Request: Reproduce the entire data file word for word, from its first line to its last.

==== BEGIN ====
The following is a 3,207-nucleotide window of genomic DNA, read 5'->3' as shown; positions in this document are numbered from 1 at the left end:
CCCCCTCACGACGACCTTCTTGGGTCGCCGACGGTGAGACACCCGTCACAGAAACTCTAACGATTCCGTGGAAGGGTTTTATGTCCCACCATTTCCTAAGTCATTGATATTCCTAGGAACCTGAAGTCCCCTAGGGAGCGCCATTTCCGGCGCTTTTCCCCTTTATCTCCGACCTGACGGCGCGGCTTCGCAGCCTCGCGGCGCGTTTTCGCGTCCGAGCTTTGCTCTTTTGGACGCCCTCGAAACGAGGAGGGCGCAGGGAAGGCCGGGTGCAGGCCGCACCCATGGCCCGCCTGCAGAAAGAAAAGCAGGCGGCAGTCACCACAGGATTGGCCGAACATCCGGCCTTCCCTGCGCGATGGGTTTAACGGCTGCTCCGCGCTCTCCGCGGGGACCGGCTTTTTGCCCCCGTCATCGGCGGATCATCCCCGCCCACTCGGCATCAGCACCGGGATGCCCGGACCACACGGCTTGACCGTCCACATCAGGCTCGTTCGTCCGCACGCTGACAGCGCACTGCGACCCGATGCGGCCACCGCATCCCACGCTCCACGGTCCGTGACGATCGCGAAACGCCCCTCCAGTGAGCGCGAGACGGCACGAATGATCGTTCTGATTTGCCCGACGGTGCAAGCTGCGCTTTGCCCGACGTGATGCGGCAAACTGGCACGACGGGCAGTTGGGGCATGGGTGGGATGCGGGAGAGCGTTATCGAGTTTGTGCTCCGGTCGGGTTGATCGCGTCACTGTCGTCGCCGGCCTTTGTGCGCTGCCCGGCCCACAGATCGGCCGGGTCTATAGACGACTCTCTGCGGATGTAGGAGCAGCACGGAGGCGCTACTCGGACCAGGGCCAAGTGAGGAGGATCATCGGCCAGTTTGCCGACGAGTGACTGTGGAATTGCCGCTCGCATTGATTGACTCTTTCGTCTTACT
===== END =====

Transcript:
The following is a 3,207-nucleotide window of genomic DNA, read 5'->3' as shown; positions in this document are numbered from 1 at the left end:
CCCCCTCACGACGACCTTCTTGGGTCGCCGACGGTGAGACACCCGTCACAGAAACTCTAACGATTCCGTGGAAGGGTTTTATGTCCCACCATTTCCTAAGTCATTGATATTCCTAGGAACCTGAAGTCCCCTAGGGAGCGCCATTTCCGGCGCTTTTCCCCTTTATCTCCGACCTGACGGCGCGGCTTCGCAGCCTCGCGGCGCGTTTTCGCGTCCGAGCTTTGCTCTTTTGGACGCCCTCGAAACGAGGAGGGCGCAGGGAAGGCCGGGTGCAGGCCGCACCCATGGCCCGCCTGCAGAAAGAAAAGCAGGCGGCAGTCACCACAGGATTGGCCGAACATCCGGCCTTCCCTGCGCGATGGGTTTAACGGCTGCTCCGCGCTCTCCGCGGGGACCGGCTTTTTGCCCCCGTCATCGGCGGATCATCCCCGCCCACTCGGCATCAGCACCGGGATGCCCGGACCACACGGCTTGACCGTCCACATCAGGCTCGTTCGTCCGCACGCTGACAGCGCACTGCGACCCGATGCGGCCACCGCATCCCACGCTCCACGGTCCGTGACGATCGCGAAACGCCCCTCCAGTGAGCGCGAGACGGCACGAATGATCGTTCTGATTTGCCCGACGGTGCAAGCTGCGCTTTGCCCGACGTGATGCGGCAAACTGGCACGACGGGCAGTTGGGGCATGGGTGGGATGCGGGAGAGCGTTATCGAGTTTGTGCTCCGGTCGGGTTGATCGCGTCACTGTCGTCGCCGGCCTTTGTGCGCTGCCCGGCCCACAGATCGGCCGGGTCTATAGACGACTCTCTGCGGATGTAGGAGCAGCACGGAGGCGCTACTCGGACCAGGGCCAAGTGAGGAGGATCATCGGCCAGTTTGCCGACGAGTGACTGTGGAATTGCCGCTCGCATTGATTGACTCTTTCGTCTTACT